Using ‘graphic medicine’ to improve public health: #medicineonthewalls

The #medicineonthewalls project supported and enhanced public health messaging at the beginning of the COVID pandemic.

Graphic medicine

Graphic medicine is the term given to a relatively recent body of comic art that illustrates health.

Dr John Lee, the University’s programme director for the intercalated BA in Medical Humanities, worked with the Peoples Republic of Stokes Croft and various local graffiti artists, including Ryder, Decay, 3DOM and SEPR, to extend this kind of comic art to the streets.

The project presented the government's 'Stay Home' message with a distinctively Bristolian flavour. Even the mantra itself was tweaked: 'Stay Home' was replaced by 'Stay In' to include a more diverse target audience.

Outputs and outcomes

Digital versions of the wall designs were released on social media to broaden their impact. These were incorporated into the local paper's mastheads and later put up on billboards around the city by a national advertising agency.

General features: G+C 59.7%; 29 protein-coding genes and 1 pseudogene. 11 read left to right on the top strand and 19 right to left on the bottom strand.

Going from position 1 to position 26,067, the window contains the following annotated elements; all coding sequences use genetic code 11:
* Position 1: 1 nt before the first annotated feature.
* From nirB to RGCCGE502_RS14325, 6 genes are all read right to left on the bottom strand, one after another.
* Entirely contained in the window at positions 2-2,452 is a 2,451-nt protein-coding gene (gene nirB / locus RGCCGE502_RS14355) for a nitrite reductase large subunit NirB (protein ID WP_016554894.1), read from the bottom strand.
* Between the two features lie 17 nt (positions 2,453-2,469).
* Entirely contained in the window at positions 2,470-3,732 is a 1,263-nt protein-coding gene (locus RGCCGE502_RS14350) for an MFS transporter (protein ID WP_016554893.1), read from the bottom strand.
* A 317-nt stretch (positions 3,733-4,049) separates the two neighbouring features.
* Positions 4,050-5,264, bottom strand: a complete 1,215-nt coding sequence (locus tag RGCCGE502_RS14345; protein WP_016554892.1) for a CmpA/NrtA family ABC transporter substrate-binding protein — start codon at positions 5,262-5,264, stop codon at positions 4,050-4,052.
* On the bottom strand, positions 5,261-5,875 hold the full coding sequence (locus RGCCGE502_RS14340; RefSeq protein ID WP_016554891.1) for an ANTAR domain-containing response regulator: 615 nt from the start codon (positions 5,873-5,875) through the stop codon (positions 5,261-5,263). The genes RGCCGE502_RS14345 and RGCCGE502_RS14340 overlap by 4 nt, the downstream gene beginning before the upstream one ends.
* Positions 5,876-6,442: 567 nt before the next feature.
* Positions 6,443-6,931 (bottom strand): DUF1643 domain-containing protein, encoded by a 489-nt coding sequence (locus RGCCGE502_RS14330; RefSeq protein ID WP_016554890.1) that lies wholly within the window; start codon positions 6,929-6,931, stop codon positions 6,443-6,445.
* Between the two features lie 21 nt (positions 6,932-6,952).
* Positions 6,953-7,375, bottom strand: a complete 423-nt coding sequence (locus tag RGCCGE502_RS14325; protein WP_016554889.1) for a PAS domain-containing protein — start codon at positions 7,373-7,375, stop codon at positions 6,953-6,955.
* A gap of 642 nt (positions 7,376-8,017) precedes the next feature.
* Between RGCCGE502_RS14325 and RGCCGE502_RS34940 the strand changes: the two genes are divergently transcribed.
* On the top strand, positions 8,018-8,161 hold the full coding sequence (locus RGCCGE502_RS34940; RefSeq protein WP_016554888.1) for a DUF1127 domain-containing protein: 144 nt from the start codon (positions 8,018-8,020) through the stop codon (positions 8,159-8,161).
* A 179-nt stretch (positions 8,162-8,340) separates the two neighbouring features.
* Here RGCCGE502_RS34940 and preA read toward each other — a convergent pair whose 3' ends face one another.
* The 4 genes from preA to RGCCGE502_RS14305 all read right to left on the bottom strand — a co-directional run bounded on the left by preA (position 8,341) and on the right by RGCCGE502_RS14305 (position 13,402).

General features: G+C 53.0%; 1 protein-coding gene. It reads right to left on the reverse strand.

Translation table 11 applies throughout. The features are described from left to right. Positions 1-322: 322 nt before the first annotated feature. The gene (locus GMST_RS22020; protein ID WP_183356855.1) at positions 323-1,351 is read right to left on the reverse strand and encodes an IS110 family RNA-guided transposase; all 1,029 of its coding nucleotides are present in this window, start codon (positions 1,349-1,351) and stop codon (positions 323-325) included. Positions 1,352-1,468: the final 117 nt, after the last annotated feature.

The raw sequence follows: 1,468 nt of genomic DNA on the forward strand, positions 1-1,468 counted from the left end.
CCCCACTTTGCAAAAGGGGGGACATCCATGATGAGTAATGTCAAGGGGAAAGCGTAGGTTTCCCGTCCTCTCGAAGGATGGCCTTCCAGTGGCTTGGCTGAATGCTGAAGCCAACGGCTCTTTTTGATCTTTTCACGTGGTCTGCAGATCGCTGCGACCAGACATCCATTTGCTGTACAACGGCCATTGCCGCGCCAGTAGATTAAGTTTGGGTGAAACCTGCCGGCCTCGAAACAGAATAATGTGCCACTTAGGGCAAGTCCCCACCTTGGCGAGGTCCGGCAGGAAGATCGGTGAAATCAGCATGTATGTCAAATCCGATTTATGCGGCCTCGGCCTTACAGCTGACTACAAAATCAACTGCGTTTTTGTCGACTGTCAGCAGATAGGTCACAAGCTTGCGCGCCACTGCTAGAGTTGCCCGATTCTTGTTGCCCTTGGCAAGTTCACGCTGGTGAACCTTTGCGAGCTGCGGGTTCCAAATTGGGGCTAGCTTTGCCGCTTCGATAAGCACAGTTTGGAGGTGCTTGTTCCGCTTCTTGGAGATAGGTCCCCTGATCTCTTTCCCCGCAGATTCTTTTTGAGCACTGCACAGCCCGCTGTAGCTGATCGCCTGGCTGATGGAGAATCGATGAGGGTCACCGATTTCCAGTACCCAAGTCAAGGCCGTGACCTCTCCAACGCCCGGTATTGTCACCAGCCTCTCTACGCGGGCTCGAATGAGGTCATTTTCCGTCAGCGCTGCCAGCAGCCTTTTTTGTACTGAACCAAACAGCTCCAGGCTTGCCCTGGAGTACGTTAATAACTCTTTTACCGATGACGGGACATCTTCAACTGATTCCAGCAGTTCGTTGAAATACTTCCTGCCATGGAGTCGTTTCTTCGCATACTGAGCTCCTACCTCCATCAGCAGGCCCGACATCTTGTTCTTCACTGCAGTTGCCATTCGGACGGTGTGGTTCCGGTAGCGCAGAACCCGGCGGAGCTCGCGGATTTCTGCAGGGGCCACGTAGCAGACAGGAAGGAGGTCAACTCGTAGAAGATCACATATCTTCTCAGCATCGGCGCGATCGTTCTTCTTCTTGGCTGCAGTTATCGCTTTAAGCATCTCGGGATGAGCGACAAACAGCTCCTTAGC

Further walls were devised to picture and help understand the developing experience of the pandemic:

  • A 'Love the NHS' wall.
  • A partnership with a graffiti artist in Kenya, Msale, produced 'Apart Together' walls, painted simultaneously in both cities to recognise the shared, global nature of aspects of the pandemic.
  • A 'Mums Wall', designed by Camille Aubry, pictured the experience of parenting during lockdown, and was chosen by Historic England as one of their 100 images of lockdown.

Together, the physical and digital works were widely viewed and shared nationally and internationally, through news outlets and social media.

This work was possible thanks to a grant from the Temple Quarter Engagement Fund.

#medicineonthewalls takes graphic medicine to the streets. It tries to start healthcare discussions going from the ground up, and not the top down.  #medicineonthewalls tries to make the kind of emotional engagement with medicine and health happen better than it often does through official channels.

Dr John Lee, Programme Director, iBA in Medical Humanities, Department of English
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